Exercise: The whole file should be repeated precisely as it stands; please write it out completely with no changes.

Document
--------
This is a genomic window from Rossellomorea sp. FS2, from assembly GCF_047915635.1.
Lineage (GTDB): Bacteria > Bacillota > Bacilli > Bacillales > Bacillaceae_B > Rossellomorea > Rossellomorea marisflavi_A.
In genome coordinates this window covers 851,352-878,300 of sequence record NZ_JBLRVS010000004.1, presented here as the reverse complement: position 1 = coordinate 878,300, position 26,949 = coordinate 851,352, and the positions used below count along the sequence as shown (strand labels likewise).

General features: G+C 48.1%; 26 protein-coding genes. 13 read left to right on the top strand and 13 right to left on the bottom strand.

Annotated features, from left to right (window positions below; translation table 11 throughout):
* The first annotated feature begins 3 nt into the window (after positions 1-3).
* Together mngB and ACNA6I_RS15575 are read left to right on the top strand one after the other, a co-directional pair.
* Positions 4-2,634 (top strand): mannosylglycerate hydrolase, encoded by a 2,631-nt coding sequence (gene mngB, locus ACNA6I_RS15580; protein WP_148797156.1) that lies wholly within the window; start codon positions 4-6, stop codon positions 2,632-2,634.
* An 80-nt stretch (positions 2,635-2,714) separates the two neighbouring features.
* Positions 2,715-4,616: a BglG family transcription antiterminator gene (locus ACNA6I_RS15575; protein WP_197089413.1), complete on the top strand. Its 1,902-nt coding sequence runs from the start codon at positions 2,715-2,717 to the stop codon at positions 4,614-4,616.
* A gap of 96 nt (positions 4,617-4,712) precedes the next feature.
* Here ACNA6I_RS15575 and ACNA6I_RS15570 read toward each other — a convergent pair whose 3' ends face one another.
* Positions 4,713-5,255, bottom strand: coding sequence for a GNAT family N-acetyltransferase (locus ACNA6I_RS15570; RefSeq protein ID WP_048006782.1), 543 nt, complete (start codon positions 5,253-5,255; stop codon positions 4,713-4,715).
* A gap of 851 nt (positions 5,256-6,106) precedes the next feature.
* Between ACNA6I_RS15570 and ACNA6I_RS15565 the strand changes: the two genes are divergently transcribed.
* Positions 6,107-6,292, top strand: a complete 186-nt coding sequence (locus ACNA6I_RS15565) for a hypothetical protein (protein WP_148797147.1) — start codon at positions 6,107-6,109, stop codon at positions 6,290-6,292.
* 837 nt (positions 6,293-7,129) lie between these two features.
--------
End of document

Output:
This is a genomic window from Rossellomorea sp. FS2, from assembly GCF_047915635.1.
Lineage (GTDB): Bacteria > Bacillota > Bacilli > Bacillales > Bacillaceae_B > Rossellomorea > Rossellomorea marisflavi_A.
In genome coordinates this window covers 851,352-878,300 of sequence record NZ_JBLRVS010000004.1, presented here as the reverse complement: position 1 = coordinate 878,300, position 26,949 = coordinate 851,352, and the positions used below count along the sequence as shown (strand labels likewise).

General features: G+C 48.1%; 26 protein-coding genes. 13 read left to right on the top strand and 13 right to left on the bottom strand.

Annotated features, from left to right (window positions below; translation table 11 throughout):
* The first annotated feature begins 3 nt into the window (after positions 1-3).
* Together mngB and ACNA6I_RS15575 are read left to right on the top strand one after the other, a co-directional pair.
* Positions 4-2,634 (top strand): mannosylglycerate hydrolase, encoded by a 2,631-nt coding sequence (gene mngB, locus ACNA6I_RS15580; protein WP_148797156.1) that lies wholly within the window; start codon positions 4-6, stop codon positions 2,632-2,634.
* An 80-nt stretch (positions 2,635-2,714) separates the two neighbouring features.
* Positions 2,715-4,616: a BglG family transcription antiterminator gene (locus ACNA6I_RS15575; protein WP_197089413.1), complete on the top strand. Its 1,902-nt coding sequence runs from the start codon at positions 2,715-2,717 to the stop codon at positions 4,614-4,616.
* A gap of 96 nt (positions 4,617-4,712) precedes the next feature.
* Here ACNA6I_RS15575 and ACNA6I_RS15570 read toward each other — a convergent pair whose 3' ends face one another.
* Positions 4,713-5,255, bottom strand: coding sequence for a GNAT family N-acetyltransferase (locus ACNA6I_RS15570; RefSeq protein ID WP_048006782.1), 543 nt, complete (start codon positions 5,253-5,255; stop codon positions 4,713-4,715).
* A gap of 851 nt (positions 5,256-6,106) precedes the next feature.
* Between ACNA6I_RS15570 and ACNA6I_RS15565 the strand changes: the two genes are divergently transcribed.
* Positions 6,107-6,292, top strand: a complete 186-nt coding sequence (locus ACNA6I_RS15565) for a hypothetical protein (protein WP_148797147.1) — start codon at positions 6,107-6,109, stop codon at positions 6,290-6,292.
* 837 nt (positions 6,293-7,129) lie between these two features.